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On N. Korea, VOA Errs on ICJ, Darusman Quiet After Sri Lanka Failure

By Matthew Russell Lee

UNITED NATIONS, February 17, updated thrice -- On North Korea there was little question which way the UN Commission of Inquiry would come out at its February 17 press conference in Geneva.

  But in the hour before it began, US state media Voice of America reported that "China has said it will block the report from reaching the International Court of Justice."

  Update: after publication of this article, VoA made the correction, but never noted that the article had been changed. The original is here.

   The error was obvious, or should have been to VoA or its Broadcasting Board of Governors: the report urges referral to the International Criminal Court -- of which the United States is not a member.

  When CoI chair Michael Kirby began the press conference, the UN gave the first question to Voice of America. Kirby rambled on, including among North Korea's many sins that there is no contact between professional organizations in North and South Korea. Is that a human rights violation?

   Citing the "cult of personality," Kirby said that Kim Jong-un is followed around by scribes with "little books to take note" of everything he says. (Also on February 17, Voice of America breathlessly announced that "VOA correspondent Scott Stearns, who is traveling with Kerry, said the secretary wants the international community to use a break in the talks to figure out how best to pursue a political solution.")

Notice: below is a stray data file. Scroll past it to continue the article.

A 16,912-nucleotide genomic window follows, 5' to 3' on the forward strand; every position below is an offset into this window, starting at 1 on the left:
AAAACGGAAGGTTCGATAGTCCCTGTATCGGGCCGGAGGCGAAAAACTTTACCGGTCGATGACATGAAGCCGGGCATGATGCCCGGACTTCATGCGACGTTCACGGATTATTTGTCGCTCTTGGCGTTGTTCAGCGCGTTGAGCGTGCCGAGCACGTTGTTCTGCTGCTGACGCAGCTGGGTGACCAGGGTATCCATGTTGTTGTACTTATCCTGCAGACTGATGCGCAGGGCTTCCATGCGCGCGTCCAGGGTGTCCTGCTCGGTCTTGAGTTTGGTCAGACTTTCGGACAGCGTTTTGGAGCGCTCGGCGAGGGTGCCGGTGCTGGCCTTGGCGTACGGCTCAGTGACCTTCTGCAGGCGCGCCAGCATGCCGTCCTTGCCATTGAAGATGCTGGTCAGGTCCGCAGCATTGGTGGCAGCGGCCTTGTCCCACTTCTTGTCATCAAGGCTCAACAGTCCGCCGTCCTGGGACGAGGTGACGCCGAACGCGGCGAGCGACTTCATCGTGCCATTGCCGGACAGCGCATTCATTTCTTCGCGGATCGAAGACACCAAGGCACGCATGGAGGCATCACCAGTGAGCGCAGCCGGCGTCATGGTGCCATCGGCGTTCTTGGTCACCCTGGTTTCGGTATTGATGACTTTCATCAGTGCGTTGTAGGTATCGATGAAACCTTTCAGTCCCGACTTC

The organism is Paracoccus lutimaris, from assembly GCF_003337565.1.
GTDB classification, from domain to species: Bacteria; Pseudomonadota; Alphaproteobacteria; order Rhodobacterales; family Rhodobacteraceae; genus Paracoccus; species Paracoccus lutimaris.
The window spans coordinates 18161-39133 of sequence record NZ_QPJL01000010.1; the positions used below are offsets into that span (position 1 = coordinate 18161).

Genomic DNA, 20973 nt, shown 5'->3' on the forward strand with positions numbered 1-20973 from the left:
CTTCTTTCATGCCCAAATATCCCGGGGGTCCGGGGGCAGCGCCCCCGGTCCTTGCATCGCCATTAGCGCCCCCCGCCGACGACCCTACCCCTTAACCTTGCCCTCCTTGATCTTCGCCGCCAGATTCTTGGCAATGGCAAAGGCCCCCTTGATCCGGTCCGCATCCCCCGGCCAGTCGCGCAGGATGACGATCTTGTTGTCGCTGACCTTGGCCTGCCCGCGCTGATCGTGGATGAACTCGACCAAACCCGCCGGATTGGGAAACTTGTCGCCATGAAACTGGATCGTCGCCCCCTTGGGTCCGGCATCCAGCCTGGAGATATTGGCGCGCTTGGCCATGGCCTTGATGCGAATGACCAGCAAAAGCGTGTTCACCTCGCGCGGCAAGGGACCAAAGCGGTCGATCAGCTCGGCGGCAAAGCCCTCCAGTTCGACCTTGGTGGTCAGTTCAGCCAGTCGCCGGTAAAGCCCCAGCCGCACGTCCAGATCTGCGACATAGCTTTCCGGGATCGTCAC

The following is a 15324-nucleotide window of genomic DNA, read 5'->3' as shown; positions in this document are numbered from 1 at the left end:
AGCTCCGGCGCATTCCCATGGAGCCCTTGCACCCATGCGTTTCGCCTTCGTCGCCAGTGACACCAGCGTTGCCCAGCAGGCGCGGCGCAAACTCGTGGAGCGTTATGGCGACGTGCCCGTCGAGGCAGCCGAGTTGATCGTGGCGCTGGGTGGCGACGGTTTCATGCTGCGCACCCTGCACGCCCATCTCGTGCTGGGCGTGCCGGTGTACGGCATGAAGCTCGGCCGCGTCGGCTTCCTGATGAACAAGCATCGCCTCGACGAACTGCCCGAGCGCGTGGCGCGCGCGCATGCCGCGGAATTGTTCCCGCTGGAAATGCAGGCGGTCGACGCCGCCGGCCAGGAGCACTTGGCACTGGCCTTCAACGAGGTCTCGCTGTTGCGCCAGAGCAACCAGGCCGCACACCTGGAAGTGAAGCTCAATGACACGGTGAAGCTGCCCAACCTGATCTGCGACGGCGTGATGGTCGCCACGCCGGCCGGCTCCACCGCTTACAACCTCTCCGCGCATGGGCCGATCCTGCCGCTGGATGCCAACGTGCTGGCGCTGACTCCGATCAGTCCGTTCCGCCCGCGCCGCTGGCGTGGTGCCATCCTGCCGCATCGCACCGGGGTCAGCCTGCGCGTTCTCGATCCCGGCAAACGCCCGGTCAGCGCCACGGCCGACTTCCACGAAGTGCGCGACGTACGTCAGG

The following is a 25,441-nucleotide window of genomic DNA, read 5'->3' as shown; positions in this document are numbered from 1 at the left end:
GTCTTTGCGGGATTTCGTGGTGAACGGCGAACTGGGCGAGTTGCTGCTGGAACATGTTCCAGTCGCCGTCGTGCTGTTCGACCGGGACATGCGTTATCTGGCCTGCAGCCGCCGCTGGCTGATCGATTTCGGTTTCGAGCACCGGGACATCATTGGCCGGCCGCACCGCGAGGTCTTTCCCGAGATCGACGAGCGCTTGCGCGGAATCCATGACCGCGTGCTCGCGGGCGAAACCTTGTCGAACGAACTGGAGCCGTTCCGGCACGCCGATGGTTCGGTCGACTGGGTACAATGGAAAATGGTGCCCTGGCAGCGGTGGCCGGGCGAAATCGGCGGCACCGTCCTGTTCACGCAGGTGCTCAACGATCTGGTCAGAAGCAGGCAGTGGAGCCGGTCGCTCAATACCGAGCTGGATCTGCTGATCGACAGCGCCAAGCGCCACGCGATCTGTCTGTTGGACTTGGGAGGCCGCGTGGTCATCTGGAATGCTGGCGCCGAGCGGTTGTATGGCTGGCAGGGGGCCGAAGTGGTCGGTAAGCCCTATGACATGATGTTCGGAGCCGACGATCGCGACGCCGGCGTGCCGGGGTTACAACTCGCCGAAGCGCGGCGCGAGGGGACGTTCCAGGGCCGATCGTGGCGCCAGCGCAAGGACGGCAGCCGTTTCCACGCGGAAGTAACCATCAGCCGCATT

After Kirby let it be known that in Australia his mother was a member of the Communist Party, he referred to his fellow panel member Marzuki Darusman as being present. Darusman answered no questions until Reuters' contrast with Syria and Darfur. Darusman previously worked on a panel about Sri Lanka, which has yet to lead to any accountability.

Footnote: By contrast to the censors' circus at the UN in New York, there was no branding of the press conference by ACUNA there, unlike the United Nations Correspondents Association insistence to say its name even when briefed, like last week, by the spokesperson of the President of the General Assembly. (Only after that did the new Free UN Coalition for Access do so - it opposes censorship.)

  During the webcast Democratic People's Republic of Korea press conference, UNCA president Pamela Falk of CBS sent out tweets with minimal information but containing, as promotion, the name of UNCA. Cult of personality?

Update II: More than three hours later a CBS story issued, concluding that Ban Kimoon "has not yet issued a statement but will probably have a response, according to his pokesman [sic] Martin Nesirky." This is called insider, with questions and answer withheld even from other UNCA members, and of course from the public, and no hard questions, click here for that.

Update III: by 10 pm in New York, Ban Ki-moon had NOT sent out any comment; the CBS site without noting it deleted the quote from Ban's spokesperson and added as if the same thing South Korea's ambassador Oh Joon. When things are removed, they should be noted; when UNCA under Falk, backed away from taking the Samsung TV from Oh Joon's mission, they should have explained why. Then again, they didn't even distribute Ban's Q&A to their own members. Watch this site.


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